Start-up that saves academics hours checking references looking to double turnover after moving to UWSP

Pictured from left: From left: Claire Hartry, Adam Beale, Dirk Schaefer, and Victoria Lynch


A software start-up offering a product that enables academics and students to save hours checking citations and references is now looking to widen its reach and potentially double its turnover., co-founded by entrepreneur and software developer Adam Beale and clinical psychologist and associate professor Dr Miles Thompson, allows academic writers and editors to have their material checked in seconds, and has recently moved into the Business Innovation Centre, Binley, part of the University of Warwick Science Park, to give itself a base from which to grow.

It joined as part of the Science Park’s Ignite programme, which gives start-ups flexible office space and business support to enable them to succeed.’s user base has surged globally in the past year, with certain institutions requiring a Recite check before an assignment can be submitted.

The tool is used on documents written at all levels of academia including research papers, dissertations, PhD theses and journal papers with hundreds of references.

The basic form of the software can be used for free – making it attractive to undergraduates who are able to see the benefit instantly and sign up to a paid package later on in their academic journey.

Recite has recently hired marketing manager, Claire Hartry, to help reach more students, universities and editors with the aim of doubling turnover.

Claire said: “Recite had grown to such a point through word-of-mouth thanks to its dedicated user-base who evangelise the tool. Now we want to push the message even further to see just how far we can go.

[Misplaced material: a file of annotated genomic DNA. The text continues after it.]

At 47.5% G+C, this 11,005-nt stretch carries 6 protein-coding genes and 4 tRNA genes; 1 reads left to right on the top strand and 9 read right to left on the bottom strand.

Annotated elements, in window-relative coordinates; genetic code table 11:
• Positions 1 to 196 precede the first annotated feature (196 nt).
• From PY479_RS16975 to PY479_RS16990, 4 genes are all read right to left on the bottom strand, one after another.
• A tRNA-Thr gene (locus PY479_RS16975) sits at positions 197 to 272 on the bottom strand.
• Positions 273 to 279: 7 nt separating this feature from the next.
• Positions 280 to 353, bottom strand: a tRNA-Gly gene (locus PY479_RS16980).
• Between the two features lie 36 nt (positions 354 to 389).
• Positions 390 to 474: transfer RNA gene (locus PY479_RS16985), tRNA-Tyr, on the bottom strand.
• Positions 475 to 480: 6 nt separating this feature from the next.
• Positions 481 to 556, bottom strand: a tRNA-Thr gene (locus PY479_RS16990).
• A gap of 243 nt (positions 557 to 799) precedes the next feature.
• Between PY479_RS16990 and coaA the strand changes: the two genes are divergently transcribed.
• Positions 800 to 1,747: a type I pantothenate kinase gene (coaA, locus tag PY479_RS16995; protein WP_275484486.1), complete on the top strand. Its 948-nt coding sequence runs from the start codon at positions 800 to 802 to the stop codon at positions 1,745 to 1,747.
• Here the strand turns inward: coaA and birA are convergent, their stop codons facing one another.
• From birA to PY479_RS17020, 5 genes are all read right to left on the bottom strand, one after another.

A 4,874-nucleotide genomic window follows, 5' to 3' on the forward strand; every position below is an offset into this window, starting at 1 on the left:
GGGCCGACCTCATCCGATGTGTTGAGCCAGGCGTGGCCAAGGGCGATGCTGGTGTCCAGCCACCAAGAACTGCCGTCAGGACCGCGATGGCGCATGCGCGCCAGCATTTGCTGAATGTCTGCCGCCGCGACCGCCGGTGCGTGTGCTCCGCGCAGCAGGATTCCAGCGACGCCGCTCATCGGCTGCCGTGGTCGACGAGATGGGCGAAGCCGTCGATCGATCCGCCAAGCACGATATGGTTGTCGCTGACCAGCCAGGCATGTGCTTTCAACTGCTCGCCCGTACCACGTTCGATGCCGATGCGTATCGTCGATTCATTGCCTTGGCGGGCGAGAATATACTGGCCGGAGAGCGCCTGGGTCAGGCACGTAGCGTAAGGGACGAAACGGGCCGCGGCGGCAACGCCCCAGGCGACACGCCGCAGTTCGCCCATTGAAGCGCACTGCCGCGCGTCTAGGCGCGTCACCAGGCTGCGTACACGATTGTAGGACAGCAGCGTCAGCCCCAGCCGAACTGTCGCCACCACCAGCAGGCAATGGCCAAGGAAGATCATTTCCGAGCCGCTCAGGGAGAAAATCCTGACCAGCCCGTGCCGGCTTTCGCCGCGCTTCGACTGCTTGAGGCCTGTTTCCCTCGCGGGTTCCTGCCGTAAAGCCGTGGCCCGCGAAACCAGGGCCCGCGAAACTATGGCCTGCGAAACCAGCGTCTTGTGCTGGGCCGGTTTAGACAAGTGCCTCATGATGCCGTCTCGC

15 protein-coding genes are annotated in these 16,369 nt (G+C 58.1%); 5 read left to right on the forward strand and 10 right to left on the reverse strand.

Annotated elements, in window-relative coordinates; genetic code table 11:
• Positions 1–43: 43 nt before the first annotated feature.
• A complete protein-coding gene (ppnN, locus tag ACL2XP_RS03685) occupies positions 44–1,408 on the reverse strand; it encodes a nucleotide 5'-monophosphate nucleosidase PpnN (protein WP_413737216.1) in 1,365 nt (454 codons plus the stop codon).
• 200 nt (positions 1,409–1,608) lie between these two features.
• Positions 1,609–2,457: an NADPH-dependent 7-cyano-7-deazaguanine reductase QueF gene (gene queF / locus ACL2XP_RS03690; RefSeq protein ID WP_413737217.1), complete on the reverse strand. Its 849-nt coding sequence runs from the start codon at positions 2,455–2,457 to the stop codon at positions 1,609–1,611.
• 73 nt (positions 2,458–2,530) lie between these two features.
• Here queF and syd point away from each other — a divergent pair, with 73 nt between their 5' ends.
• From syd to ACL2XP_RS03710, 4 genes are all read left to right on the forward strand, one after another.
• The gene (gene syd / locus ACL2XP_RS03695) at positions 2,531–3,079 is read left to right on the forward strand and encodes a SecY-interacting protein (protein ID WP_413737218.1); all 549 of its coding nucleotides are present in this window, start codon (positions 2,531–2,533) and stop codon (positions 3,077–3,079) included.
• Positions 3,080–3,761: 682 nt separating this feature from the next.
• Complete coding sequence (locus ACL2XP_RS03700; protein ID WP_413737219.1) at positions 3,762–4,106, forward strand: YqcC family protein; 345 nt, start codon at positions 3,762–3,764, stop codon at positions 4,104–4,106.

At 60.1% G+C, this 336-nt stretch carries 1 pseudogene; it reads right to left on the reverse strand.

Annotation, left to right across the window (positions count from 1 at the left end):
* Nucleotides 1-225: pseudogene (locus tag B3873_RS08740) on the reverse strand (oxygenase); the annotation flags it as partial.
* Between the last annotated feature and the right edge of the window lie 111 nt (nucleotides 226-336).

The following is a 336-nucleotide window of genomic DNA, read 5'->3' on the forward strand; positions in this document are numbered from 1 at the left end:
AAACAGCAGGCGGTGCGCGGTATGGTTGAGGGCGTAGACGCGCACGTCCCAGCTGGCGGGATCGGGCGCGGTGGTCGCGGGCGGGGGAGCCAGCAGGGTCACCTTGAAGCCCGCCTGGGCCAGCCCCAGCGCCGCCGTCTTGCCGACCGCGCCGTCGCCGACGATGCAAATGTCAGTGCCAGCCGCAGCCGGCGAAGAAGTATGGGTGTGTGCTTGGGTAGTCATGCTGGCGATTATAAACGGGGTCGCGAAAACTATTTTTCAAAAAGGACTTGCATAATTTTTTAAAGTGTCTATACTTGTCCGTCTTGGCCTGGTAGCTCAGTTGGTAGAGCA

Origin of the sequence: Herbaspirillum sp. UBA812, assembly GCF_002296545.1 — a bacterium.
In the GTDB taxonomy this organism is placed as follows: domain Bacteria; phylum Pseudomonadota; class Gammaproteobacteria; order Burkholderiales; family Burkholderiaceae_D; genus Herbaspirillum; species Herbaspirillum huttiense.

“The growth has seen without marketing is incredible.  We’re confident that we can double turnover simply by turning up the dial on our visibility, reaching more students and universities than ever before.

“The Business Innovation Centre is a great place to base ourselves with its links to the University of Warwick, which will be useful to boost use of in universities across the UK.  The networking opportunities, success stories of Ignite alumni and opportunities to extend the office space have all made us feel at home.

“This is a very exciting time for Recite. We can’t wait to show more people exactly what this software can do.”

Adam and Miles’s design allows academics to instantly spot errors with citations and referencing in the commonly-used APA and Harvard referencing styles, giving the user the choice to make any corrections deemed necessary.

Adam said: “During the initial version of the software, we had only a handful of people testing it out. However, through word of mouth, the number of users grew to 75,000 whilst in our beta period. Since coming out of beta, the growth has accelerated massively, and we now have users in almost every country in the world.

“Recite is a product that users are happy to recommend, and I’m confident that this next step is the start of an exciting new chapter for Recite to be used by even more scholars across the world.”

Victoria Lynch, Centre Manager at the Business Innovation Centre, said: “The Ignite programme allows start-ups like Recite to easily take on further space and access business advice and guidance should they need it.

“We’re so pleased they chose the Business Innovation Centre as their base for their marketing drive, and we’ll be on hand to support them every step of the way.”

And Dirk Schaefer, SME Engagement Lead at the University of Warwick Science Park, added: “Recite was spun out of another longstanding tenant called M69. It was time to focus on the new business which provides more longevity.

“I am delighted Recite decided to move their business into the Ignite incubator and I am excited about their growth prospects which we are looking forward to help them realise.”

About Recite

Recite is a product developed and run by 4cite Labs, designed to be a simple solution to the problem all academics face when checking their work for referencing errors.